European Buttercream Frosting
adapted from Miette

This makes about 6 cups of frosting, which is enough to frost two six-inch layer cakes (the size of the cakes in the miette cookbook), but I think would easily stretch to frost two nine-inch layer cakes. It is silky and luxurious. As I mentioned above, it's useful to make this well before you need it, and not the same day. It can be refrigerated for up to a week or frozen for up to a month. Any cake with this frosting must be served at room temperature, otherwise the buttercream will be too hard and lose its silkiness. The cake will be best if it is assembled and decorated the day it is served.


2 cups (14 ounces) sugar
1/3  cup water
5 large egg whites
1 teaspoon cream of tartar
3 cups (1.5 pounds) unsalted butter, at room temperature
2 Tablespoons vanilla extract


1. In a small saucepan over medium heat, combine the sugar and water. Clip a candy thermometer to the side of the pan. Cook the mixture until it reaches 248 degrees F, 5 to 10 minutes, keeping a constant eye on it.

2. Meanwhile, combine the egg whites and cream of tartar in the bowl of a stand mixer fitted with the whisk attachment. When the sugar syrup reaches 240 degrees F, begin whisking the egg whites on medium speed until soft peaks form. 

3. When the sugar syrup reaches 248 degrees F, immediately pour it into a heat-proof measurer. Reduce stand mixer speed to low and very carefully drizzle the syrup into the mixer bowl, away from the whisk so the hot syrup doesn’t spatter. Be careful, because the syrup is very hot. When you have added all of the syrup, raise the speed to high and beat until the mixture is cool to the touch (an instant-read thermometer should register 65 to 70 degrees F), about 15 minutes.

4. Only when the meringue is cool enough should you begin adding the butter. Reduce the speed to medium. With the mixer running, drop in the butter, 1 tablespoon at a time, waiting until each is incorporated before adding another. The mixture may deflate and begin to look curdled. Raise the speed to high and continue to add tablespoon-size pieces of butter, making sure each is completely combined before adding more. When all of the butter has been added, the frosting should be smooth and thick. Add the vanilla and mix to combine.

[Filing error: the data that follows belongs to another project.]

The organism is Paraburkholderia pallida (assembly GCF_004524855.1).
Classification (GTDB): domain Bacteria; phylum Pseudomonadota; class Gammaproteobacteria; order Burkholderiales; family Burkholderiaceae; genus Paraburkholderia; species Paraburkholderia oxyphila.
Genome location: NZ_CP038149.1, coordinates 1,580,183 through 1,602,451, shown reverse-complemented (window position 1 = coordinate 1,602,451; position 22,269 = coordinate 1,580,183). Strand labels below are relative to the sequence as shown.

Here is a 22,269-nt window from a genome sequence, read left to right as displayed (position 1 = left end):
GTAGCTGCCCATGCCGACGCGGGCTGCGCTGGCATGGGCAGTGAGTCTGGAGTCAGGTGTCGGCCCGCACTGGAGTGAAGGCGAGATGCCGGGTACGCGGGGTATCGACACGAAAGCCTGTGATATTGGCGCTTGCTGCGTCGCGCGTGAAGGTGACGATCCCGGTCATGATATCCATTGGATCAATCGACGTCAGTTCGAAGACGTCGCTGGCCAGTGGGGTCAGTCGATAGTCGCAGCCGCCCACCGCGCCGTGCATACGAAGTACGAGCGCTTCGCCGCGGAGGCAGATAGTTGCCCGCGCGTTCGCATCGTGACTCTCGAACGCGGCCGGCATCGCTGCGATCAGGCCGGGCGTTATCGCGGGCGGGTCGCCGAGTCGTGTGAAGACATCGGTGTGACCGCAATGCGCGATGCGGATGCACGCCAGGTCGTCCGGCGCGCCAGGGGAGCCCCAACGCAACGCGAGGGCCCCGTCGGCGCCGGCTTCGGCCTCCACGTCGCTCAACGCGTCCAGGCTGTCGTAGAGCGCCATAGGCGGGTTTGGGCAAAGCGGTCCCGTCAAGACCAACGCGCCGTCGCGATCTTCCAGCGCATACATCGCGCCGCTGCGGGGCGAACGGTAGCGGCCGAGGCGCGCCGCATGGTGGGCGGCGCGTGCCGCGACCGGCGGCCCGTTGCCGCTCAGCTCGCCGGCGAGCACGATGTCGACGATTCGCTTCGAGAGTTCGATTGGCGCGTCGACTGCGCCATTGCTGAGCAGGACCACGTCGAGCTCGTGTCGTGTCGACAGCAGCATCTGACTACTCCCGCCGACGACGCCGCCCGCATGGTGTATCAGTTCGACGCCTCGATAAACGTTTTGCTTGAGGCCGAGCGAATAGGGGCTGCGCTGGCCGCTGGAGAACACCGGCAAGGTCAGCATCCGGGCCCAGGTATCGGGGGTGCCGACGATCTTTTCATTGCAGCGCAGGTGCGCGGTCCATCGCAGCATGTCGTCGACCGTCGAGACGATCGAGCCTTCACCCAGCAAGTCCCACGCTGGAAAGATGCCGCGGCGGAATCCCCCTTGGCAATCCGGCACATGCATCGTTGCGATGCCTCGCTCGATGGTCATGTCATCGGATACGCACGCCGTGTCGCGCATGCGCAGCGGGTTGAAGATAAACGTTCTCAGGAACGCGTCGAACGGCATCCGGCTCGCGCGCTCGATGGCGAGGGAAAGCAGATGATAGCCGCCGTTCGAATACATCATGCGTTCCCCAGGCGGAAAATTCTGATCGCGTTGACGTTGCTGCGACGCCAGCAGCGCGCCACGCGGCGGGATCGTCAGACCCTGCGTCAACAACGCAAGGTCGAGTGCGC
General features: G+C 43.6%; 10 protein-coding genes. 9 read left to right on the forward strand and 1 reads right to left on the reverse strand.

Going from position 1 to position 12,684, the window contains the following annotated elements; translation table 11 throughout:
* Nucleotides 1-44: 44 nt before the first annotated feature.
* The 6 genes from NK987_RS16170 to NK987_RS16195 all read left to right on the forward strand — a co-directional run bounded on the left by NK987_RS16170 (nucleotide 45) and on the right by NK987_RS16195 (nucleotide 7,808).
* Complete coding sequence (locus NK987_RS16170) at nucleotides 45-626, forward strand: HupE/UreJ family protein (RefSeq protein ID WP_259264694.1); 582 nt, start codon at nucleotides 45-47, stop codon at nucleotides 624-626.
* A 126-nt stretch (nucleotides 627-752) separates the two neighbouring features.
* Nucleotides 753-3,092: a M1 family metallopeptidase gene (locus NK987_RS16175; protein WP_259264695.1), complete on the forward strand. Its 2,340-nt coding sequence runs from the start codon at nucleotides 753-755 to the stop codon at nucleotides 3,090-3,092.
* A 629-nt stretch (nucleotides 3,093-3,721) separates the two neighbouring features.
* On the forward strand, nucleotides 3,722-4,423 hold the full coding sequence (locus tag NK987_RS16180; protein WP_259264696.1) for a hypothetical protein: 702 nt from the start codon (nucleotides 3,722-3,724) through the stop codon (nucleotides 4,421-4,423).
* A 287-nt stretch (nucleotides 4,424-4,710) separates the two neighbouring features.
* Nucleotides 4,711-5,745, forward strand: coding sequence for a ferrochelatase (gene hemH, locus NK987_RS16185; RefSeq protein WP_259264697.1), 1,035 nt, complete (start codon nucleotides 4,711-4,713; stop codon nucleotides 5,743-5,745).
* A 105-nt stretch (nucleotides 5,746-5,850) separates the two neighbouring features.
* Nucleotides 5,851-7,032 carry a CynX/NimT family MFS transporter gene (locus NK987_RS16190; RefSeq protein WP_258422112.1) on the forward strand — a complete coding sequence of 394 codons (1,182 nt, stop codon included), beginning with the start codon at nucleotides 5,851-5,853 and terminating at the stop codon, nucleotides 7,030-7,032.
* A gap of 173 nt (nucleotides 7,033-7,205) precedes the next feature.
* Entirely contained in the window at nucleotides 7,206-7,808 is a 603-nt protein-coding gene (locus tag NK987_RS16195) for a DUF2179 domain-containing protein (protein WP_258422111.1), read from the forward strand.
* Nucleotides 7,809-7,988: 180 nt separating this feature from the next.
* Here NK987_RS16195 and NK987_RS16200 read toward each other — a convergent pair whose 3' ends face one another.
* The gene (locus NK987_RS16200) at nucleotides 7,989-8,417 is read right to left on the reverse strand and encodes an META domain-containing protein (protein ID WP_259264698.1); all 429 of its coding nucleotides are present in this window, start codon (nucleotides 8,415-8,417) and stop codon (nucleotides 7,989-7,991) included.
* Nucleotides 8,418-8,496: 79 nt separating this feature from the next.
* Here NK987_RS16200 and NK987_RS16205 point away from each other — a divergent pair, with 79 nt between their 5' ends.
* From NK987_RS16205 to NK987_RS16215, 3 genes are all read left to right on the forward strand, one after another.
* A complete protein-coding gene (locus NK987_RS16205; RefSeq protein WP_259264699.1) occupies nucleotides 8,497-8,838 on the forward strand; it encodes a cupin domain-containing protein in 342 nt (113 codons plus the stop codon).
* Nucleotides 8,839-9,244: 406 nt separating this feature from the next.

5. Use the buttercream immediately, or cover and refrigerate until needed. Store in a zippered plastic bag for up to 1 week in the refrigerator and up to 2 months in the freezer. (To thaw, leave in the refrigerator overnight, not on the countertop.) To use buttercream that has been chilled, remove from the refrigerator and bring to room temperature, about 1 hour, then soften the buttercream over a bain-marie or a double boiler. The frosting will soften from the outer edges of the bowl so mix from the outside, folding the frosting inside. Take care not to let it melt completely. Transfer to a stand mixer fitted with the paddle attachment and beat until soft and spreadable, 2 to 3 minutes. Don't worry if at first the frosting looks broken - it will come together with the beating! 

Cash turning 4. (He is holding his favourite present: tape, given by a neighbourhood friend!) 

Cash turning 4. (He is holding his favourite present: tape, given by a neighbourhood friend!) 

For Raspberry Buttercream (I love this variation. Also works with strawberry and blueberry)
For each 1 cup of Vanilla Buttercream, stir in 3 tablespoons raspberry juice until well combined and smooth. To make raspberry juice, in a saucepan over medium-low heat, combine 2 cups fresh or frozen raspberries, 2 tablespoons water, and 1 tablespoon sugar. Cook, gently stirring the berries to help them break down, until the berries are liquefied, 10 to 15 minutes. Remove from the heat and strain into a heatproof bowl through a fine-mesh sieve. Let cool to room temperature before adding to the buttercream.